A Ten Thousand Foot View of the Current Tariff Debate

THURS, AUG 10th, 2018

Trade wars and tariffs have been in the headlines for several weeks impacting discussions in boardrooms and living rooms around the world. Many economists are opining about the potential impacts of the proposed and recently implemented tariffs, but how do the tariffs today fit in the context of U.S. trade history? First, a bit about tariffs. Tariffs are a tax imposed on imported goods or services from another country. They serve the purpose of sheltering a domestic industry from foreign competition by making the foreign goods more expensive for domestic consumers.

Tariffs have been around as long as nation-states and commerce have existed. The first tariff law in the U.S. was the Tariff of 1789 which was implemented to generate revenue for the federal government and to protect domestic workers and industries. Prior to 1789, under the Articles of Confederation, individual states sought to impose their own tariffs on imported goods. The 1789 act assessed a duty of fifty cents per ton on cargo of foreign owned or foreign built ships but only six cents per ton tariff on American owned ships. Interestingly this provision favoring U.S. ships still exists today for shipping between U.S. ports. It has been in the news as U.S. commonwealths such as Puerto Rico find themselves paying higher shipping rates from U.S. ports due to the lack of competition from foreign firms.

Tariffs were the greatest source of federal revenue, at times approaching 95%, until the income tax was established in 1913. Between 1789 and 1914 the debate about the correct level of tariffs remained heated. In general, Democrats favored tariff rates sufficient to fund government but no higher while Whigs and Republicans favored higher tariffs to protect American workers and encourage American business. Following the implementation of the income tax in 1913, tariffs have generally trended lower and today are quite low.

The three main reasons tariffs are imposed today are to protect budding new industries, to protect aging and/or inefficient industries, and to protect against dumping – when a foreign company sells products in the export market at a price below their cost or at a price below what they charge for the same products in their own market.

Tariffs can be implicit or explicit. An explicit tariff is a clear fee assessed on imported services and products. Implicit tariffs are rules that prohibit the import-export of certain items – for example, some nations disallow importing of genetically modified foods which serves to protect their farmers from foreign competition. China requires foreign companies that manufacture in China to share ownership of their endeavors with a Chinese firm and transfer their technology to this jointly owned entity.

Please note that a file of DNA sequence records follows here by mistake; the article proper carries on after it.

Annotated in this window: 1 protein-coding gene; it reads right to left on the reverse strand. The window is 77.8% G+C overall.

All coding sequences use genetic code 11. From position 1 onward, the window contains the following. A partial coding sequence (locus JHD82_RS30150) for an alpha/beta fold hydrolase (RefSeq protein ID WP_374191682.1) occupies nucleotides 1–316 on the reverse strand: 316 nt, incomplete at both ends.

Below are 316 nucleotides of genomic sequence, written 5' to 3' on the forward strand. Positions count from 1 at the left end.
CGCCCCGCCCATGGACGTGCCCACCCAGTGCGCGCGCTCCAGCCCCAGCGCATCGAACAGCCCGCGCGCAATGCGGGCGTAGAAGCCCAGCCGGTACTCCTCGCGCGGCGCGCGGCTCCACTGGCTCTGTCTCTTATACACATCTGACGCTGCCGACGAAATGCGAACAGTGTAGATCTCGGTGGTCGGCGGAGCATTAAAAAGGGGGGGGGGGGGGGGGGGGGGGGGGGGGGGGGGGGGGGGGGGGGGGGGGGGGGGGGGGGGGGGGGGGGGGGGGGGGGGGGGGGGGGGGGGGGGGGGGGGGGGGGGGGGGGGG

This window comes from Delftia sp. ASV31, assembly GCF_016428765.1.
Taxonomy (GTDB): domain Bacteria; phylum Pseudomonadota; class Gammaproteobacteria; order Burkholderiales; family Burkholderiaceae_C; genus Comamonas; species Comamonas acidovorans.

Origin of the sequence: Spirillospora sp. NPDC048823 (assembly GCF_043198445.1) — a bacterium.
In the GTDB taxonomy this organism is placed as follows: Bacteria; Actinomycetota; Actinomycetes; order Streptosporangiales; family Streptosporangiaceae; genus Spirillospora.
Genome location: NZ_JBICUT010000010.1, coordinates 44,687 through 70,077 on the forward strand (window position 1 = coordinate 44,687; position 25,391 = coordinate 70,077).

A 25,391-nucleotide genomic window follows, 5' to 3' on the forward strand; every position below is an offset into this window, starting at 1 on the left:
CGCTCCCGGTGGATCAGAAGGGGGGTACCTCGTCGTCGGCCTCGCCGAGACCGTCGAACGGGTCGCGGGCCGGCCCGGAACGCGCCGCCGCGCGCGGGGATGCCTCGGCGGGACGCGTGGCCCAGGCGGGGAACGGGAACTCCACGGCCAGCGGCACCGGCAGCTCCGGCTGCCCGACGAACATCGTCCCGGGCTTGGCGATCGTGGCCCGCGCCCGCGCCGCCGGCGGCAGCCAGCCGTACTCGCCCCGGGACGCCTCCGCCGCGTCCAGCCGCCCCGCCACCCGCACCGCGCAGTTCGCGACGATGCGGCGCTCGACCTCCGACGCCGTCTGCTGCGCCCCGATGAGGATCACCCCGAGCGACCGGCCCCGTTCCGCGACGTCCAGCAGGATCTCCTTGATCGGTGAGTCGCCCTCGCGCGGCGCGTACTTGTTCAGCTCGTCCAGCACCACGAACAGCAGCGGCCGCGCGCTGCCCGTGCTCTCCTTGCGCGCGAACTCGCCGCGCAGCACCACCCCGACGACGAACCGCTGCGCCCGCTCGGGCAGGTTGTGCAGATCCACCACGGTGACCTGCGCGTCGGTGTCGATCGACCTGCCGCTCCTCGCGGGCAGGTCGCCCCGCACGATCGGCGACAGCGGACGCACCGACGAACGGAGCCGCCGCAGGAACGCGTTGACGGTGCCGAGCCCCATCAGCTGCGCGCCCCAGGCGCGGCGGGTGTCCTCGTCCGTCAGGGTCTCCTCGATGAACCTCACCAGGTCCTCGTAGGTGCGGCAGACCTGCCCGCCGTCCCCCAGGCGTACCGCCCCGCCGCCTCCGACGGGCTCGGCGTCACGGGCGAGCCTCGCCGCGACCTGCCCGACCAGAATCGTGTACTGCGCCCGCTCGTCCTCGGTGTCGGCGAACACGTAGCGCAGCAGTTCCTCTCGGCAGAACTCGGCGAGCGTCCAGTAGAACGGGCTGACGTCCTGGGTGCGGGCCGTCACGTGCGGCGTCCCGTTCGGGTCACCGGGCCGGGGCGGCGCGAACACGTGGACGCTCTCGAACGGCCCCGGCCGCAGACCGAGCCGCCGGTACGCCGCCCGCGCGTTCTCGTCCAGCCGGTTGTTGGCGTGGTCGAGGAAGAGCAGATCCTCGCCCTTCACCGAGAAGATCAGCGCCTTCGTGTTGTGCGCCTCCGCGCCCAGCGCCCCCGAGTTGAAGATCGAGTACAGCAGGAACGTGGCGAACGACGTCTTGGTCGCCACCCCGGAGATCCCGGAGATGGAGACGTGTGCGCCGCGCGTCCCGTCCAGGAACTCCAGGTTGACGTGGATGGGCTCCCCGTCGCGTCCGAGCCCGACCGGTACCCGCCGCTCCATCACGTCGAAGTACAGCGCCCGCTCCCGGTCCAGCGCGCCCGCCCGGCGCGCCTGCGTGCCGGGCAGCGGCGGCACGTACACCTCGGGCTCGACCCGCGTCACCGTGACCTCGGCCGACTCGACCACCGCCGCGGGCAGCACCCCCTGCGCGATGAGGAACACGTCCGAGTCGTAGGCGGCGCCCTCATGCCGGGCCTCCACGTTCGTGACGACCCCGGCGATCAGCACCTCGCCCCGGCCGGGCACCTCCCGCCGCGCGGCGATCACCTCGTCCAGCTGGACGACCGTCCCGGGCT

If every country had the same labor laws, environmental laws, governmental structure and business regulations then tariffs would likely not be an issue. But that is not the way the world works. Each country has its own set of laws and values and will work to protect them. For example, France has placed a high value on its rural agrarian countryside and has implemented trade barriers to keep such areas from being wiped out by U.S. agribusiness. For the last several decades China has implemented trade barriers both to allow budding businesses to incubate and grow and to remain in control of what is still a single party authoritarian economy. The U.S. has implemented hundreds of protectionist measures through a variety of tools from tax breaks to regulatory restrictions which raise the bar for potential new entrants, to outright tariffs on imports. According to the Center for Responsive Politics, $3.37 billion was spent on lobbying Congress in 2017 most of which was focused on legislating an advantage for a specific company or industry.

Tariffs and other restrictions on free, fair, unfettered trade have existed as long as commerce has existed. The current headlines regarding trade practices, while unsettling, are not new. History has taught us that countries will continue to view trade policies from the lens of enlightened self-interest. However, it has also taught us that open markets with free and fair trade promote global economic growth. And, as the saying goes, rising tides lift all boats.

John Q. Bird, CFA, CFP®, MBA
President, Principal and Co-Founder
Albion Financial Group
jbird@albionfinancial.com
(801) 487-3700

About Albion Financial

Established in 1982, Albion Financial Group is an independent, fee-only financial planner and investment manager located in Salt Lake City, Utah.